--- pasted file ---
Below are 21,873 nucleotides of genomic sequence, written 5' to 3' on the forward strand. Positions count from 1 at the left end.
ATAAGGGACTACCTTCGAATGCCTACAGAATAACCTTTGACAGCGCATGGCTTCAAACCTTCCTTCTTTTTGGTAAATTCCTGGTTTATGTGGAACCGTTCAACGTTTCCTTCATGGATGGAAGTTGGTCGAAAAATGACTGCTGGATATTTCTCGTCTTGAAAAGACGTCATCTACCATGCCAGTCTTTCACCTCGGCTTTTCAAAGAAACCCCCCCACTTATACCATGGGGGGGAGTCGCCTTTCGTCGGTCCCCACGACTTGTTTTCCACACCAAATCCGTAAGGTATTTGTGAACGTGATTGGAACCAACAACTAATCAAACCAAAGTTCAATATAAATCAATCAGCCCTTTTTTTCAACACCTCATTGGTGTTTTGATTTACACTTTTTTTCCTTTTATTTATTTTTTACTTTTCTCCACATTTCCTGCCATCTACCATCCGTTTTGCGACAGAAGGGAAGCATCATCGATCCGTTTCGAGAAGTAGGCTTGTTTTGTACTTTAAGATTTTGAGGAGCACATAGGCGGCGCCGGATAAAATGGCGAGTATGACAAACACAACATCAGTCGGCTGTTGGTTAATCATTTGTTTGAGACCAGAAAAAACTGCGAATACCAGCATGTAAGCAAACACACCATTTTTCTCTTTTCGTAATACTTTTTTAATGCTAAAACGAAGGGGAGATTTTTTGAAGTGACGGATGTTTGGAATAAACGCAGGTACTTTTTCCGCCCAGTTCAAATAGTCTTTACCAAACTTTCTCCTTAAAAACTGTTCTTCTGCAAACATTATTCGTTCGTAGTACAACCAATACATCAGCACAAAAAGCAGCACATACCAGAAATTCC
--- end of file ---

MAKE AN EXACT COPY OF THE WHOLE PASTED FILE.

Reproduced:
Below are 21,873 nucleotides of genomic sequence, written 5' to 3' on the forward strand. Positions count from 1 at the left end.
ATAAGGGACTACCTTCGAATGCCTACAGAATAACCTTTGACAGCGCATGGCTTCAAACCTTCCTTCTTTTTGGTAAATTCCTGGTTTATGTGGAACCGTTCAACGTTTCCTTCATGGATGGAAGTTGGTCGAAAAATGACTGCTGGATATTTCTCGTCTTGAAAAGACGTCATCTACCATGCCAGTCTTTCACCTCGGCTTTTCAAAGAAACCCCCCCACTTATACCATGGGGGGGAGTCGCCTTTCGTCGGTCCCCACGACTTGTTTTCCACACCAAATCCGTAAGGTATTTGTGAACGTGATTGGAACCAACAACTAATCAAACCAAAGTTCAATATAAATCAATCAGCCCTTTTTTTCAACACCTCATTGGTGTTTTGATTTACACTTTTTTTCCTTTTATTTATTTTTTACTTTTCTCCACATTTCCTGCCATCTACCATCCGTTTTGCGACAGAAGGGAAGCATCATCGATCCGTTTCGAGAAGTAGGCTTGTTTTGTACTTTAAGATTTTGAGGAGCACATAGGCGGCGCCGGATAAAATGGCGAGTATGACAAACACAACATCAGTCGGCTGTTGGTTAATCATTTGTTTGAGACCAGAAAAAACTGCGAATACCAGCATGTAAGCAAACACACCATTTTTCTCTTTTCGTAATACTTTTTTAATGCTAAAACGAAGGGGAGATTTTTTGAAGTGACGGATGTTTGGAATAAACGCAGGTACTTTTTCCGCCCAGTTCAAATAGTCTTTACCAAACTTTCTCCTTAAAAACTGTTCTTCTGCAAACATTATTCGTTCGTAGTACAACCAATACATCAGCACAAAAAGCAGCACATACCAGAAATTCC